exaggerated sentence. As, even we should accept judgment, this should be given according to the
procedures used by doctors to evaluate a case or as the Priest in the Old Testament who was assessing
leprosy cases (Theodoret, 1860, col. 320C).
Further details will be given in St. Basil’s writings, who, in a very practical manner, turned this
observation into a canonical rule in his third canonical letter: the moment when the Bishop ascertains
the fervour of repentance, he can shorten the epitimia (can. 74): “Whether any of those fallen in the
above mentioned sins will pass time diligently confessing sins, the one entrusted by the God of love to
bind and unbind, ascertaining the profound and sincere confession (repentance) of the sinner, at his will
and from love for people can shorten the time for penitence, he will not be worthy of condemnation,
the teachings of the Scripture saying that the ones who confess (repent) with deep sorrow, receive more of God’s love for people”. This rule survived time. In the 6th century, Symeon the Stylite the Younger received one day a man who displayed sincere and profound repentance, through a public confession. He immediately asked for forgiveness. The Saint unbound his sins and lets that one go, forgiven and in peace (Simeon Stylite the Younger, 1865, col. 3188A). Saint Maximos the Confessor tells us about the situation of a nun who ran away from her monastery: “The repentance of her soul is deep and untellable, the same is the humbleness of her soul after this mistake she has done and because she is now separated from you which is enough punishment for her.” (Maxim the Confessor, 1865, col.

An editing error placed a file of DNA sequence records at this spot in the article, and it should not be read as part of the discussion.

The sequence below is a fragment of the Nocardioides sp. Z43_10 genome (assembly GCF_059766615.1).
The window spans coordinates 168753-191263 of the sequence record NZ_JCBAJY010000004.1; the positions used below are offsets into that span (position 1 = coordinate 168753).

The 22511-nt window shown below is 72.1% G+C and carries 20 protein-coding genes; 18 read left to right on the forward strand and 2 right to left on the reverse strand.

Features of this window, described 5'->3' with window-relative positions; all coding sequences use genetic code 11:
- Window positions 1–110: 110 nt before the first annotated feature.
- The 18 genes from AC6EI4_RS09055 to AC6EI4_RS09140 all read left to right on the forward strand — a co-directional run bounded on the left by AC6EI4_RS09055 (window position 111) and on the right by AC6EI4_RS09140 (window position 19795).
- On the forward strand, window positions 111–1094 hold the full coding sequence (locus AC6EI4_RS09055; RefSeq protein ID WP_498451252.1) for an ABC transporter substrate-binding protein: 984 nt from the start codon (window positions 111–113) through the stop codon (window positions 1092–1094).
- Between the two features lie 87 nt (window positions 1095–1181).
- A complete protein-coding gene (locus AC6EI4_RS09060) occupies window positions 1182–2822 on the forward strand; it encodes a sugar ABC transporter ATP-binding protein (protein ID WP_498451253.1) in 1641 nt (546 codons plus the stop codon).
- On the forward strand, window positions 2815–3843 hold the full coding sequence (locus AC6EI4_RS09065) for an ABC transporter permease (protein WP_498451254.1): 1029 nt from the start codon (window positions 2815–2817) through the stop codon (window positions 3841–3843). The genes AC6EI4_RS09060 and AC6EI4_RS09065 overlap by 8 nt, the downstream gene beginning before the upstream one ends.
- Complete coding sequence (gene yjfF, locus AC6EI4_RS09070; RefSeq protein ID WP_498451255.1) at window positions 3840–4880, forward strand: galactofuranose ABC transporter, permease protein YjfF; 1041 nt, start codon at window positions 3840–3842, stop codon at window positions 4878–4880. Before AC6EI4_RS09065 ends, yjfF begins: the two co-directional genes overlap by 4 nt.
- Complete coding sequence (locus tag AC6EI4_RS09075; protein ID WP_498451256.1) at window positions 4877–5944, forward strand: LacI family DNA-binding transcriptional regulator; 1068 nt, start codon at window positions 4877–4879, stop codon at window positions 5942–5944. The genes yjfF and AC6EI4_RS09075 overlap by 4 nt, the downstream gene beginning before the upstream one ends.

457A] This practice is thus a very old one. The Eastern pastoral tradition could estimate the sincerity of
repentance and, passing over rules, lessened discipline to reinforce the evangelical spirit. In the
opposition with the statements of St. Basil in the
insists on the quality of confession more than on its duration.
In the works of St. Basil one can easily notice that, when approaching penitence, the great
Cappadocian does not convey the idea of punishment or penitential actions aimed at the purging of
sins, as it is suggested, in a limitative way, in the everyday speech, but at a profound and intense
penitence, in accordance with the seriousness of the sin. This penitence leads to putting an end to the
sinful life and restoring communion with Christ. After all, redemption is a personal decision, a
voluntary commitment to follow the narrow path to eternal life. According to the degree of
acknowledging his or her responsibility for eternal life, every Christian shall be worthy of merits or
Repentance is changing the core of the Christian’s will. The penitent aims at something different,
something that can turn him or her into a different person. Penitence means establishing good
landmarks in life, day by day, hour by hour. True repentance also means defeating the devil by man,
the one who has been vanquished by committing sins. A real repentance also means man’s gratitude
towards God, penitence is man’s real offering to God. All the others have been given to us and granted
by Him. Meditating on repentance for sins, each of us can understand and enjoy the generous love God
pours upon us, the Christian, and His will to see us redeemed, as this has been conceived for us,
mankind; He wants the people to repent.